Flora ("Flo") Hyman, Volleyball Player, 1954-1986

Flo Hyman was a professional volleyball player who grew up in Inglewood, California. She was a volleyball player for most of her life, playing at Morningside High School and later at the University of Houston. She left college before graduating to join the U.S. national volleyball team in 1977.

Flo spent almost 10 years playing volleyball at the highest level. The American team qualified for the 1980 Moscow Olympics, but the Games were boycotted by the American athletes. She would go on to win a silver medal in the 1984 Los Angeles Olympics. After those Olympic Games, Flo moved to Japan, where she played for the professional Daiei team.

Flo died on January 24, 1986 during a volleyball game. She was sitting on the bench, shortly after substituting out, and collapsed suddenly. At first her death was attributed to a heart attack, but an autopsy later showed that she died of aortic dissection that resulted from an undiagnosed condition known as Marfan syndrome.

Marfan syndrome is a rare genetic disorder that affects approximately 1 per 10,000 individuals. The disorder is inherited in autosomal dominant fashion, meaning that you can inherit the disorder from either parent. The defect is in the fibrillin-1 (FBN1) gene that is carried on chromosome 15. The disorder causes abnormalities in the connective tissues of the body, affecting the skeleton, the eyes, and, most importantly, the cardiovascular system. Famous people in history who are thought to have had Marfan syndrome include Julius Caesar, Abraham Lincoln, and Sergei Rachmaninoff, among others.

Individuals with Marfan syndrome have a characteristic appearance, with tall slender stature, long limbs, long fingers, abnormal eye lenses, and sometimes a funnel chest. Indeed, Flo Hyman was 6’ 5” tall when she died, but she had reached the height of 6’ by her 12th birthday. The diagnosis is usually established by these clinical features and a family history of the disease, but genetic testing is now available, if needed, to confirm the diagnosis. There is no cure for this disorder, per se, but with careful medical attention, serious (and potentially life-threatening) complications can be avoided.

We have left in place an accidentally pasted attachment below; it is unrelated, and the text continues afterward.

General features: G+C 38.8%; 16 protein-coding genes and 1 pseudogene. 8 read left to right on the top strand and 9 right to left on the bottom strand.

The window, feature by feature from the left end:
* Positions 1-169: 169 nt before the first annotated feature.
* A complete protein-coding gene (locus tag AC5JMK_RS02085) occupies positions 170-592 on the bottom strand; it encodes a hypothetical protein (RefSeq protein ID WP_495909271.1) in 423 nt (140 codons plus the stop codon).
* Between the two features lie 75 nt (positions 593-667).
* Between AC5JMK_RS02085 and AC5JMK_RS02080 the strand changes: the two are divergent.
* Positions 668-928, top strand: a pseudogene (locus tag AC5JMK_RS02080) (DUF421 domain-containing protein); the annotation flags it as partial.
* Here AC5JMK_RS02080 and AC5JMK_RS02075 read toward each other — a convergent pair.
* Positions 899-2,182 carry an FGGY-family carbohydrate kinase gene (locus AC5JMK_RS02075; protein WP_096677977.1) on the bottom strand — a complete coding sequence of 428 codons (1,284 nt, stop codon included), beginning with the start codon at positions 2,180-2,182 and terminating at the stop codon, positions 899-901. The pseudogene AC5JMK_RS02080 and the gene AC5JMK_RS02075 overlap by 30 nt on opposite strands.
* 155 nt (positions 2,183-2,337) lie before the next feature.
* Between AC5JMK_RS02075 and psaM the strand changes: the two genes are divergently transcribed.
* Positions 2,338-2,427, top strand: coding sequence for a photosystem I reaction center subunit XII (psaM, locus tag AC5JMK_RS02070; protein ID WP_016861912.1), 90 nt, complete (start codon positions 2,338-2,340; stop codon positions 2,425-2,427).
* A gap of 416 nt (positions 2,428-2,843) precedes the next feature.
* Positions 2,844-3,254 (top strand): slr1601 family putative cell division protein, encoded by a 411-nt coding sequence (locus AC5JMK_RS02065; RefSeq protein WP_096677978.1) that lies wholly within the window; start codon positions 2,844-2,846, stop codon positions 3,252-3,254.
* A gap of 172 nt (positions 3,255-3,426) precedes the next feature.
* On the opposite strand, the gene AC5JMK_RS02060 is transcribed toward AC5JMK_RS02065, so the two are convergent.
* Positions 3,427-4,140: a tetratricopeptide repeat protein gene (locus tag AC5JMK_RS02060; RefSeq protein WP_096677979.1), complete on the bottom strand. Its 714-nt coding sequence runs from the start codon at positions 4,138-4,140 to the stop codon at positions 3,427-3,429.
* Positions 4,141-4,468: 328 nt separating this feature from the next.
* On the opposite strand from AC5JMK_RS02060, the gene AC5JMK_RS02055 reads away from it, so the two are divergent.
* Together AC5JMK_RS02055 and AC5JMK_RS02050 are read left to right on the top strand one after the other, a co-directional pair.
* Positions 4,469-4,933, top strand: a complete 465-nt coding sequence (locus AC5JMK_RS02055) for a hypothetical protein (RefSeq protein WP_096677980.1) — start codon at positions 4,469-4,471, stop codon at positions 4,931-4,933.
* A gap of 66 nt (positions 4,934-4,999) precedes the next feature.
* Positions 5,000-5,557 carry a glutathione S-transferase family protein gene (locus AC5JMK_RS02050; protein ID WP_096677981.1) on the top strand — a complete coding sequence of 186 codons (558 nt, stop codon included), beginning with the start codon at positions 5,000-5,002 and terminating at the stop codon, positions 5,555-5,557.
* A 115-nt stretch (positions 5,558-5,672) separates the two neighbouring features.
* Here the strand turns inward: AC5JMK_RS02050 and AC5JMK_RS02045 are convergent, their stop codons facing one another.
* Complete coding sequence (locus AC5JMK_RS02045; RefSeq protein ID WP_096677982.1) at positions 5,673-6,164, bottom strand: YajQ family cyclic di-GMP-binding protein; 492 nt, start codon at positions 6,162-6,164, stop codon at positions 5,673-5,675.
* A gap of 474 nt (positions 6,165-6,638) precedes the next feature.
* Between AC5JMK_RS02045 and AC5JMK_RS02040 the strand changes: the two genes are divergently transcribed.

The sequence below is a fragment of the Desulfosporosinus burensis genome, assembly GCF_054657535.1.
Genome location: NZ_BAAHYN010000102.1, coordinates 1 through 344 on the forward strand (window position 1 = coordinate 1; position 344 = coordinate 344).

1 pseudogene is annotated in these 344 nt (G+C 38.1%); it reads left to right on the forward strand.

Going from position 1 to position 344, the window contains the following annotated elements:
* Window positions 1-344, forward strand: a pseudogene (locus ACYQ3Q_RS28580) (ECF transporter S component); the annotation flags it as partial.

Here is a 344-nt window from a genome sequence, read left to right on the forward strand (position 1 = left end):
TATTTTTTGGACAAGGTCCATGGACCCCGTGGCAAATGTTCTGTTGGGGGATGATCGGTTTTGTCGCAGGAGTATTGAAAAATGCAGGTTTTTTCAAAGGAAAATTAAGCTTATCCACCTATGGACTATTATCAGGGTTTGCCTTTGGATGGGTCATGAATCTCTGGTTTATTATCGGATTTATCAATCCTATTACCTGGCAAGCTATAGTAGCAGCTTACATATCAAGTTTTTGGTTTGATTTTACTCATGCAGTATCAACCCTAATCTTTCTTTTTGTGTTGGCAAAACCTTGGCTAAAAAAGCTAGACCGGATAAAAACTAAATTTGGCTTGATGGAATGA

For athletes, the problem lies in the cardiovascular features of the syndrome. A variety of problems are found in individuals with Marfan syndrome, including mitral valve prolapse (abnormal closing of the mitral valve), leaking heart valves (aortic valve, mitral valve, tricuspid valve), and arrhythmias. The most important cardiovascular complications with Marfan syndrome are the development of aortic aneurysm (enlargement of the aorta anywhere along its length) and dissection of the aorta (sudden tearing apart of the layers of the aorta, usually associated with high blood pressure). Aortic dissection that occurs suddenly is often fatal before proper medical attention can be obtained.

The two sports where Marfan syndrome is typically found are basketball and volleyball, just by the nature of the disorder being found in unusually tall individuals. But, of course, the syndrome could be present in an athlete competing in any sport. Athletes with the clinical features of Marfan syndrome should be screened for the disorder. Those who are found to have Marfan syndrome will need to work closely with their physician and/or cardiologist to determine whether continued participation is prudent. Affected athletes should have the blood pressure controlled carefully because we know that uncontrolled high blood pressure increases the risk for aortic dissection. These athletes should also be monitored closely for the development of problems with the heart valves and for the development of aortic aneurysm.

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